An autoethnographic response to State of Play

When I first heard the term Autoethnography I will admit I was worried such a big word could only mean lots of hard work. Researching more into the word through the readings by Ellis, Adams and Bochner (2011) I learnt that “Autoethnography is an approach to research and writing that seeks to describe and systematically analyse personal experience in order to understand cultural experience” (Ellis et al. 2011, pg. 1).

Essentially a researcher makes themselves the subject of research by using their own thoughts, feelings and observations. First analysis comes from observations and then moves internally into thoughts and feelings about these observations.

My first autoethnographic experience occurred in the tutorial this week ran by Chris. We were shown a documentary called ‘State of Play’ which focused around competitive gaming and specifically a popular video game Star Craft. The film followed Lee Jae Dong a professional gamer, ParkYo Han a school student wanting to become semi pro and Kim Joon Hyuk a semi-professional gamer hoping to make a professional career out of playing.

My experience with Asian is not limited as I lived in Hong Kong for a while as a kid. However the South Korean culture especially around professional gaming was quite a shock. For my first autoethnographic experience I recorded notes during the film in my workbook.

  • Professional players live together in a house with up to 14 players under the one roof. Is this to reinforce teamwork or for economic needs (cheaper?)
  • Players train 10-12 hours a day on Star Craft which is an insane amount of screen time surely headaches and RSI play a part in the long term?
  • Players are celebrities – live broadcast on television channel, commentators, sponsors, fans (mostly women), even hairdressers.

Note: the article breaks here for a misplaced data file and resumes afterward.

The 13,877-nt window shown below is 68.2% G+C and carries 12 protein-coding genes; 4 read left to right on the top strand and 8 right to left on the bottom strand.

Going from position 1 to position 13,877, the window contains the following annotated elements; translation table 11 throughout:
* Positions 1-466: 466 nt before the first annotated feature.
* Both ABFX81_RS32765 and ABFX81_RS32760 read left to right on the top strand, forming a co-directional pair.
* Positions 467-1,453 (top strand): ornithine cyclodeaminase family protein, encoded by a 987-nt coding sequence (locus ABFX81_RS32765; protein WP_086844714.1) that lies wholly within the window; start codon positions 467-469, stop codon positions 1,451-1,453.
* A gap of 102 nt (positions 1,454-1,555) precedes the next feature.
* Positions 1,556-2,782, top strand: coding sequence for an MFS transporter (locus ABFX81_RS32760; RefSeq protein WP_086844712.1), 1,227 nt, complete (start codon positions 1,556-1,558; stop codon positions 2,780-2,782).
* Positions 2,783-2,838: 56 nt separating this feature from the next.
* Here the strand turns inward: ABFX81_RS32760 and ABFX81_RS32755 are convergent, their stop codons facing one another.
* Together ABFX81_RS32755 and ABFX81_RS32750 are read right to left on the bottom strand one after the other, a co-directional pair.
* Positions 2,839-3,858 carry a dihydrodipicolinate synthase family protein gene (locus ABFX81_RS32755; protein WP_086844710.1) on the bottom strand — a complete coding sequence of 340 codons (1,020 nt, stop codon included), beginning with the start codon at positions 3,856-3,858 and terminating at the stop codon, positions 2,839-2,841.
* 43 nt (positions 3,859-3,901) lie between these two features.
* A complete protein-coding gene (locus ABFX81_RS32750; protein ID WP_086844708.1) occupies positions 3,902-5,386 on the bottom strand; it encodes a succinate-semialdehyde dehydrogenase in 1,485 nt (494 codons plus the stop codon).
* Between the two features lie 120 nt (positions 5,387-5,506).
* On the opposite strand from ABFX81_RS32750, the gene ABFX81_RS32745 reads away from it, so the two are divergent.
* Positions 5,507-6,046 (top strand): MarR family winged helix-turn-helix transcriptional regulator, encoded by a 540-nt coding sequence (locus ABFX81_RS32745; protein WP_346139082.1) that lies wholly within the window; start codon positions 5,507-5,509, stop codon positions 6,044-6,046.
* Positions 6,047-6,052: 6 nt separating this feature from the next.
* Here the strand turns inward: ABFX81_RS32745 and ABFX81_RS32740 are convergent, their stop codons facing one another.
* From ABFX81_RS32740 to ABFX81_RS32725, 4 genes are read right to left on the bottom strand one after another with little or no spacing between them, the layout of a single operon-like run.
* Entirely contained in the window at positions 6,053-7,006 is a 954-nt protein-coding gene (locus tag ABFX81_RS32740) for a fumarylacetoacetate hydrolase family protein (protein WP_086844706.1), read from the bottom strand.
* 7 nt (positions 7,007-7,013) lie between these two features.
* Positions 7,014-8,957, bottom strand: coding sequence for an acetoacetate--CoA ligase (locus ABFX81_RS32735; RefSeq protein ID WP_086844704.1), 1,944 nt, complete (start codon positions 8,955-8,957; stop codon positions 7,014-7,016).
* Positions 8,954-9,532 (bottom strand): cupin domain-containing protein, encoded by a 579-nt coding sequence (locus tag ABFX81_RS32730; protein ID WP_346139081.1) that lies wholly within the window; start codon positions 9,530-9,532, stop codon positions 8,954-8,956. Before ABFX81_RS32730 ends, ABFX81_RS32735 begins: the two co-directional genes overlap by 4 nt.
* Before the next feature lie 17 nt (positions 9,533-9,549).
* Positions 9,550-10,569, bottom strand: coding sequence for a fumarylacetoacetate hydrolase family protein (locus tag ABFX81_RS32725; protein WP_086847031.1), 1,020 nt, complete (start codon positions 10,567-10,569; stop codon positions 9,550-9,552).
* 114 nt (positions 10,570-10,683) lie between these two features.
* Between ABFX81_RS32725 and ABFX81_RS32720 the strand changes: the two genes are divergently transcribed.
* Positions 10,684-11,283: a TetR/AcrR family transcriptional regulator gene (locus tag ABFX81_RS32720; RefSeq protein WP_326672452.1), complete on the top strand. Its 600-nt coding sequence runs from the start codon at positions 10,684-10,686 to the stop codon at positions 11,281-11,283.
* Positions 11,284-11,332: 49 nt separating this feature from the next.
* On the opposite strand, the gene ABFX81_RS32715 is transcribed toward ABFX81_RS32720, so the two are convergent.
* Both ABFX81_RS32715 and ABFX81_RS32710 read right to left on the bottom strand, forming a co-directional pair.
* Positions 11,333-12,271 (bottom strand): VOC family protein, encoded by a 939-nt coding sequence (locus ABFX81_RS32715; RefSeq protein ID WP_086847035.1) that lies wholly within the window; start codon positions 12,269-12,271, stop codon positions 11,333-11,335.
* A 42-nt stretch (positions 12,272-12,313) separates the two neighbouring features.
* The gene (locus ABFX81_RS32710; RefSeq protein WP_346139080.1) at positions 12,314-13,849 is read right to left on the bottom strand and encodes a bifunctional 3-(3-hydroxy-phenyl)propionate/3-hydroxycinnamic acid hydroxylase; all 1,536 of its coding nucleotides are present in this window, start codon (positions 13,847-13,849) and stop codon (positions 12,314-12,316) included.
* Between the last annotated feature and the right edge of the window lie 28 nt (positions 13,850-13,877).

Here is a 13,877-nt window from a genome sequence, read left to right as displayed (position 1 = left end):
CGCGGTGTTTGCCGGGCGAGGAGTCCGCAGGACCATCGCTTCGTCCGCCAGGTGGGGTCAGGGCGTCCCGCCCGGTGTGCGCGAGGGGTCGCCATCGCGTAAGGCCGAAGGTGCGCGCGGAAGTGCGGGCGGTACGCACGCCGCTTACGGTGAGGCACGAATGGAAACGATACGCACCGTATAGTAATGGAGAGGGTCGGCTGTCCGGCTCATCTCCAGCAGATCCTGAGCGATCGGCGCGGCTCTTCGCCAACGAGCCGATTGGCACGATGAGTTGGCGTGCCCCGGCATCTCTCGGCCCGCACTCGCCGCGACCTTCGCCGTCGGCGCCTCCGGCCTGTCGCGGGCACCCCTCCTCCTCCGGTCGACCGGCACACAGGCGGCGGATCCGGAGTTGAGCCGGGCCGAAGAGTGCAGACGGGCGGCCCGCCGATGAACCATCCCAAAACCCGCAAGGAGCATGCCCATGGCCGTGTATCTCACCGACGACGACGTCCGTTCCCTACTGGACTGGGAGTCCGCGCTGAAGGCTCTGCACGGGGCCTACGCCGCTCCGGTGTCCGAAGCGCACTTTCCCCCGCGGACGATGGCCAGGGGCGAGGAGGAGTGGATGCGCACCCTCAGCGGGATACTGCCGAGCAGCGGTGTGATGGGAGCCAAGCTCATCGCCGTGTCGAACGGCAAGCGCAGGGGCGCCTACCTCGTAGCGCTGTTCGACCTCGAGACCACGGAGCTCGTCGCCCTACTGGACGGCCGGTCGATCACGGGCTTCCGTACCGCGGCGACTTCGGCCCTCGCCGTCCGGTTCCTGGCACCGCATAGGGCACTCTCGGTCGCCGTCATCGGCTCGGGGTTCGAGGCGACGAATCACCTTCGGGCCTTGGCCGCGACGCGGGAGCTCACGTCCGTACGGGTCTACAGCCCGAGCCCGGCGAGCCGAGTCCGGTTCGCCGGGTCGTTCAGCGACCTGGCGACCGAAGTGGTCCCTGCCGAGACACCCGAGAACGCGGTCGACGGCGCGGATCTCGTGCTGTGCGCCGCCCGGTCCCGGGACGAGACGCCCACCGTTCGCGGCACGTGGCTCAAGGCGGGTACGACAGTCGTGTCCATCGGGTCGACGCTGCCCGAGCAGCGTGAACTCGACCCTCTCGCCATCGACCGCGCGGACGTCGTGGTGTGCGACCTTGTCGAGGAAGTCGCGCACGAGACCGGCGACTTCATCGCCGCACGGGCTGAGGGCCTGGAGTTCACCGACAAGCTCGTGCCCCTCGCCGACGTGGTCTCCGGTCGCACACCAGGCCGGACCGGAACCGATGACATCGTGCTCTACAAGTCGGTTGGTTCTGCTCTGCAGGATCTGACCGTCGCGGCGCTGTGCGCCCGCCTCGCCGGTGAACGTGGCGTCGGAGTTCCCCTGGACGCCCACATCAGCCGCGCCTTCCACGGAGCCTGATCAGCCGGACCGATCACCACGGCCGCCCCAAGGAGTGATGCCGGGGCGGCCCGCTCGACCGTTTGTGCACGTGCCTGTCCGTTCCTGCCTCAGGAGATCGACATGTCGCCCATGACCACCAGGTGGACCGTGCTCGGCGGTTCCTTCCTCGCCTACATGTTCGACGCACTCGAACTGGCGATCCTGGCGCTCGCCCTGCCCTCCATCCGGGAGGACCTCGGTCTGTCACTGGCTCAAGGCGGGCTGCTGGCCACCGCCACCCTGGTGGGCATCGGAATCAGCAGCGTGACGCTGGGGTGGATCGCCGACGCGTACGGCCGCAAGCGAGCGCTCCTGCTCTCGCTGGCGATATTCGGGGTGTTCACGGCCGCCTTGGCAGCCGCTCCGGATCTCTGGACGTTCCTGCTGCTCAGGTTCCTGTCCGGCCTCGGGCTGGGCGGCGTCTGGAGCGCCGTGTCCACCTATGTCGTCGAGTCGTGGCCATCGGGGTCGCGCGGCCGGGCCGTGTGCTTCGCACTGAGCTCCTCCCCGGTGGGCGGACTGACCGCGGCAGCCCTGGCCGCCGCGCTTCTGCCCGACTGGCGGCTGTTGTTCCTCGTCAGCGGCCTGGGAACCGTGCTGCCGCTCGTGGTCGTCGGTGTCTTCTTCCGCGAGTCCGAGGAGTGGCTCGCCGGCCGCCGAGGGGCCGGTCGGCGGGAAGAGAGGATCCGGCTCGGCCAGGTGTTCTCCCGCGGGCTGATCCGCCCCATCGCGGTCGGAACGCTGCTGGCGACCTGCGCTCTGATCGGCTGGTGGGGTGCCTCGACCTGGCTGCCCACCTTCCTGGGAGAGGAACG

• Big gender difference – men play and women can be involved but only as fans.
  • After tournaments women line up and wait to present gifts to their favourite players
  • Players have their hair cut and styled before every tournament (despite them all having the same bowl haircut).
  • Player carry a keyboard around in a specific keyboard backpack – tools of the trade.
  • Korean culture is very minimalistic players don’t own many possessions and sleep on thin mats instead of in beds – this was very interesting to note.
  • Following Kim Joon Hyuk when he first is inducted into the house as a professional player there is a hierarchy. He starts at the bottom and must clean up and help prepare meals so the other players will accept him.
  • In Korean culture it must not be rude to sleep whilst someone is talking as there are numerous shots of students in the classroom fast asleep and players in the convention centre sleeping whilst being presented to.
  • Players are high skilled in their e-sport and possess high concentration levels and sharp reflexes which is measured in clicks and keyboard actions
  • Players have limited social life this is highlighted by Lee Jae Dong when he says “all my friends go to school and have girlfriends, maybe im wasting my time”.
  • Father figures in Korea similar to Australian fathers. Fathers questions their sons careers in E-sports and don’t necessarily accept it as a legitimate career.

I found State of Play to be an exceptional documentary which highlighted South Korean culture and the rise of e-sports. With e-sports now huge globally it was fascinating to see where it all began.

Reference List

Ellis, C, Adams, TE & Bochner, AP 2011, ‘Autoethnography: An Overview’, Forum Qualitative Sozialforschung/Forum: Qualitative Social Research, vol.12, no.1, pp.1-12.

“Social Experiments”